Maximum monthly payments to the poorest of Orange County's poor can increase to $311 as a result of a judge's order Friday.
Orange County Superior Court Judge Judith M. Ryan issued a preliminary injunction ordering a $600,000 annual increase in county payments to general relief recipients. The order was part of a deal struck between county supervisors and Legal Aid Society lawyers, who had sued the county two months ago challenging aid levels as being too low.
"It will mean a whole lot to a whole lot of people," said Melinda Bird, one of a group of lawyers who filed the suit. "I want to emphasize there's more that the county could do, but this seemed to be a fair settlement."
The judge ordered the county Social Services Agency to pay $22 more a month for qualifying recipients beginning July 1.
About 2,000 needy county residents who do not qualify for other forms of government aid--such as Aid to Families with Dependent Children and disability payments from Social Security--are eligible for general relief.
Unlike other programs, the county pays the entire cost. The current program costs $5 million a year.
Persons collecting relief generally are refugees who are considered to be unemployable; able-bodied workers who are temporarily without work, and persons whose applications for federal disability benefits have not yet been processed.
A key part of the settlement was the county's decision to peg local relief payments to state AFDC payments, which are made to about 24,000 persons in Orange County. AFDC aid levels are tied to inflation rates and, therefore, undergo automatic adjustments.
Local relief rates have not been changed by the county in two years. Under terms of the injunction, there will be an anticipated 3.6% cost-of-living increase, similar to one the Legislature is expected to approve for AFDC recipients, said Larry M. Leaman, director of the county Social Services Agency.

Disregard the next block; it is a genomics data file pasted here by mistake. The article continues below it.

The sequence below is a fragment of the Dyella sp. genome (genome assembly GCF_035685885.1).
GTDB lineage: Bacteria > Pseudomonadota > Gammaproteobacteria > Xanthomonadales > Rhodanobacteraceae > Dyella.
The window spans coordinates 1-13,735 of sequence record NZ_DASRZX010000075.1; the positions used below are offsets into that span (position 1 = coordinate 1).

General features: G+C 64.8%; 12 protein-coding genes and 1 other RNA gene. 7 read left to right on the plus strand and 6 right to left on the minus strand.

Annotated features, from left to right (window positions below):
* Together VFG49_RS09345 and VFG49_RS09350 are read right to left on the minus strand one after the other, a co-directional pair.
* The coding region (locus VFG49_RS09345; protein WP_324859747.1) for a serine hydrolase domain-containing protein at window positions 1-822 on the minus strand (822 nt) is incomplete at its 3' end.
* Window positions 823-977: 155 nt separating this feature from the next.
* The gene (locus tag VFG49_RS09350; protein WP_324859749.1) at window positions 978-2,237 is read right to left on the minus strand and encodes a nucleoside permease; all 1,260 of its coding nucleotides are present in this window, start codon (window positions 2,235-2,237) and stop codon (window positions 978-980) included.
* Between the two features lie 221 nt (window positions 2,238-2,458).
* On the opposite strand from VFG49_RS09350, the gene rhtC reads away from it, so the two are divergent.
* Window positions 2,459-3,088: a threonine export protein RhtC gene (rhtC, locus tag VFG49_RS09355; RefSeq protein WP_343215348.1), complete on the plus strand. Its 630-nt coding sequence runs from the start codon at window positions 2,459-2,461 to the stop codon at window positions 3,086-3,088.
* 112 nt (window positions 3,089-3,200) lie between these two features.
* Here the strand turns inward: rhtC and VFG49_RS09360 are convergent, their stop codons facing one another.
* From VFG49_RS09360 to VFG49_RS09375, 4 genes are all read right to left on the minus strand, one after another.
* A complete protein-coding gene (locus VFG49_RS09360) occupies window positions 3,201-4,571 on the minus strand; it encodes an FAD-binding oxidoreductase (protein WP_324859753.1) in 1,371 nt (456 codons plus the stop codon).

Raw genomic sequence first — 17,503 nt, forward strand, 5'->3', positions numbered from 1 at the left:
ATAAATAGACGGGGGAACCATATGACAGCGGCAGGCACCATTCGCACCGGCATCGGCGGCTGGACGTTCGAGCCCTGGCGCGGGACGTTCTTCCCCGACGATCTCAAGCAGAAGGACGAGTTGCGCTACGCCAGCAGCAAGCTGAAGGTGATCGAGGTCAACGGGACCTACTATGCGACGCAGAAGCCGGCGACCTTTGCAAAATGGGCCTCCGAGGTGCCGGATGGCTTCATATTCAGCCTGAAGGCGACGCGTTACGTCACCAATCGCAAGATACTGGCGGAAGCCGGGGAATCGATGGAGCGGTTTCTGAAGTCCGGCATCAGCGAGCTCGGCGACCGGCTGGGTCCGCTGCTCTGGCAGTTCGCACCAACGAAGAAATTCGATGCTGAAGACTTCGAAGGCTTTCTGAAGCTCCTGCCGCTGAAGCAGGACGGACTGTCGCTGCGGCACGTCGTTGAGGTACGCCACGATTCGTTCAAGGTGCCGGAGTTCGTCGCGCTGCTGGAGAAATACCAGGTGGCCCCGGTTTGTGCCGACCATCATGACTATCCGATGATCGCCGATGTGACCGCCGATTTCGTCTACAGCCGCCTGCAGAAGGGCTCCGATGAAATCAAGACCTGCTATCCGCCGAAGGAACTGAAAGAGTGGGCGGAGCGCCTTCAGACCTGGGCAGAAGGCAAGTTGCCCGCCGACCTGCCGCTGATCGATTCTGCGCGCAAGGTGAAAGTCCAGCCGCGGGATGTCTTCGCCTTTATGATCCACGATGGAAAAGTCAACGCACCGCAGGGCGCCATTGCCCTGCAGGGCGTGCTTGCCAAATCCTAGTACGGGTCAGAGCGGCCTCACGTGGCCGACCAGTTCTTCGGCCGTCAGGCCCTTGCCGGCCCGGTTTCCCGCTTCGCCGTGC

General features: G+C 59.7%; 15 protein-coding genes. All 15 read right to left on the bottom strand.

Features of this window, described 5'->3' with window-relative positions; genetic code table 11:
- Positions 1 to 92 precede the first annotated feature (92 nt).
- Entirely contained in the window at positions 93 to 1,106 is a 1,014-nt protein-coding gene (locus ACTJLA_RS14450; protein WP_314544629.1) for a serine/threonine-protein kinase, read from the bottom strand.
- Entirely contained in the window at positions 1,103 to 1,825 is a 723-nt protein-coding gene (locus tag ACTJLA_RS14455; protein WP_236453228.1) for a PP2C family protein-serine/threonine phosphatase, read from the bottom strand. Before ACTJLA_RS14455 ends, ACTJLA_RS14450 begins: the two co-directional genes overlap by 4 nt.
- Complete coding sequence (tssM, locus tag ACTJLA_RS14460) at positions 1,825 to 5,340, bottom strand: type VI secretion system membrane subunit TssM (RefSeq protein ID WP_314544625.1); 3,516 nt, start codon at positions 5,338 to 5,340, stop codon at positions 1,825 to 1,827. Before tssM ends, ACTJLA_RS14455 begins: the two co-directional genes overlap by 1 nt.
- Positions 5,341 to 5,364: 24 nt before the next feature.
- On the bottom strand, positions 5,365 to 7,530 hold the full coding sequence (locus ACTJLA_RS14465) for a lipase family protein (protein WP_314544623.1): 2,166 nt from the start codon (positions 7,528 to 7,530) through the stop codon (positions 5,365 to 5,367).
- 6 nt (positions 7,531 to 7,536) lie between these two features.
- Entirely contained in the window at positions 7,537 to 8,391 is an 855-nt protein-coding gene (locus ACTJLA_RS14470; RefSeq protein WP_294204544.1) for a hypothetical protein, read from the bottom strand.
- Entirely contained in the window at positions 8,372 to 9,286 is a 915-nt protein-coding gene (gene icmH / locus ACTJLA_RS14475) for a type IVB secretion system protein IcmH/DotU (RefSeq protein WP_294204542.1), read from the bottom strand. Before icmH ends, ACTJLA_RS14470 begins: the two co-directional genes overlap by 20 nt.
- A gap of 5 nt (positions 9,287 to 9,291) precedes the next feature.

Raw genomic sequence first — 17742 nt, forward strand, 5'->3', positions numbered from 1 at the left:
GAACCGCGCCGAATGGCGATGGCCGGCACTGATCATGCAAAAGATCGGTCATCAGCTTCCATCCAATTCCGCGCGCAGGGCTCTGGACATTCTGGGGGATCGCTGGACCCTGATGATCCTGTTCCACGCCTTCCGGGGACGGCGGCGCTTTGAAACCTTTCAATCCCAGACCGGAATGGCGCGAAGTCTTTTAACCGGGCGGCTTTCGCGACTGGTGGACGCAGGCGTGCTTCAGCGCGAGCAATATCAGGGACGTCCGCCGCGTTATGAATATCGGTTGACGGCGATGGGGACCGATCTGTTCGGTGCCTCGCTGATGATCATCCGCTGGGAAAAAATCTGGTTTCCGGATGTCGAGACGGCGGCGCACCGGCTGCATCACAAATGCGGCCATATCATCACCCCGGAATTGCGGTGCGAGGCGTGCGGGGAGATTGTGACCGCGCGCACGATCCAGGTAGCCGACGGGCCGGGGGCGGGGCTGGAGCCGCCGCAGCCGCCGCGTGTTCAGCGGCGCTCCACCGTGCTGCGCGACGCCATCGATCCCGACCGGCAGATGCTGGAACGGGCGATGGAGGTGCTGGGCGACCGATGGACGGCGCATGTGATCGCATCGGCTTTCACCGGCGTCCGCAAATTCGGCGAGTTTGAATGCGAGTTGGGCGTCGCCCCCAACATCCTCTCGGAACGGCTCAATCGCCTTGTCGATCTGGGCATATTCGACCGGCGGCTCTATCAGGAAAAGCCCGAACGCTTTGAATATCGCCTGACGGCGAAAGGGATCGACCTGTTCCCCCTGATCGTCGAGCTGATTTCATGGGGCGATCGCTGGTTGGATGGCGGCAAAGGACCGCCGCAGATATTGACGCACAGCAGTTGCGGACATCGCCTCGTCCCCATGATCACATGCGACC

In Line With Inflation
Leaman said that a rate increase had been anticipated and that his office had been planning a study of the adequacy of existing rates about the time the lawsuit was filed.
The lump sum increase effective July 1 is "probably in line with inflation," according to Deputy County Counsel David G. Epstein.
"It was the efficient way to do it," Epstein said. "The board made a policy decision based on our assessment of the legal situation. They didn't want to dig in and fight a war on the backs of the poorest people of Orange County."
The increase provides "barely enough to live on," said Bird, on the staff of Western Center on Law and Poverty in Los Angeles.
"The stories of deprivation that we hear in the course of preparing the litigation were very distressing," Bird said. "There's no question that more could be done."